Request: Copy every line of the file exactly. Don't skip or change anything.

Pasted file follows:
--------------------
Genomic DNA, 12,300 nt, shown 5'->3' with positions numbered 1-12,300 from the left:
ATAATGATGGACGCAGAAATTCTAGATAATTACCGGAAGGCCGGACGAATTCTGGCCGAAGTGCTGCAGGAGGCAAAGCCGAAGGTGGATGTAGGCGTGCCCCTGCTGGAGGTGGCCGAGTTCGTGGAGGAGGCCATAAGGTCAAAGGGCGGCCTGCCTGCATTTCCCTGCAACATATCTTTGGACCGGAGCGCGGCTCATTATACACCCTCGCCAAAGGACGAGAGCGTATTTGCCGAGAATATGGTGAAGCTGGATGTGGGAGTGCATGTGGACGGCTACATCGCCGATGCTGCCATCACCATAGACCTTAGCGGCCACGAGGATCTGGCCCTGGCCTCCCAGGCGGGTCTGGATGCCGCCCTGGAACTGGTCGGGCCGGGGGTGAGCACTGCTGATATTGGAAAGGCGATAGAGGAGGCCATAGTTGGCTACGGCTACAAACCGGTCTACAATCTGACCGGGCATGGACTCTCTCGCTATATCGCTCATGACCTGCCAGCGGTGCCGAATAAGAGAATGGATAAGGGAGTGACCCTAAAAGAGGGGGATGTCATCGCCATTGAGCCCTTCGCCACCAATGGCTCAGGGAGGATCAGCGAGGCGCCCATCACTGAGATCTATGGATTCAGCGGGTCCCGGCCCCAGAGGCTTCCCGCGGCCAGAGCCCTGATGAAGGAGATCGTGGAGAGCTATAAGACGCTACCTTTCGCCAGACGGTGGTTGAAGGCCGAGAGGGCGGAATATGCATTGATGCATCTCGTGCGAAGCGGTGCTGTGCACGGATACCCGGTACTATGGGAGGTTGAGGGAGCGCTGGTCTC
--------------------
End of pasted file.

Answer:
Genomic DNA, 12,300 nt, shown 5'->3' with positions numbered 1-12,300 from the left:
ATAATGATGGACGCAGAAATTCTAGATAATTACCGGAAGGCCGGACGAATTCTGGCCGAAGTGCTGCAGGAGGCAAAGCCGAAGGTGGATGTAGGCGTGCCCCTGCTGGAGGTGGCCGAGTTCGTGGAGGAGGCCATAAGGTCAAAGGGCGGCCTGCCTGCATTTCCCTGCAACATATCTTTGGACCGGAGCGCGGCTCATTATACACCCTCGCCAAAGGACGAGAGCGTATTTGCCGAGAATATGGTGAAGCTGGATGTGGGAGTGCATGTGGACGGCTACATCGCCGATGCTGCCATCACCATAGACCTTAGCGGCCACGAGGATCTGGCCCTGGCCTCCCAGGCGGGTCTGGATGCCGCCCTGGAACTGGTCGGGCCGGGGGTGAGCACTGCTGATATTGGAAAGGCGATAGAGGAGGCCATAGTTGGCTACGGCTACAAACCGGTCTACAATCTGACCGGGCATGGACTCTCTCGCTATATCGCTCATGACCTGCCAGCGGTGCCGAATAAGAGAATGGATAAGGGAGTGACCCTAAAAGAGGGGGATGTCATCGCCATTGAGCCCTTCGCCACCAATGGCTCAGGGAGGATCAGCGAGGCGCCCATCACTGAGATCTATGGATTCAGCGGGTCCCGGCCCCAGAGGCTTCCCGCGGCCAGAGCCCTGATGAAGGAGATCGTGGAGAGCTATAAGACGCTACCTTTCGCCAGACGGTGGTTGAAGGCCGAGAGGGCGGAATATGCATTGATGCATCTCGTGCGAAGCGGTGCTGTGCACGGATACCCGGTACTATGGGAGGTTGAGGGAGCGCTGGTCTC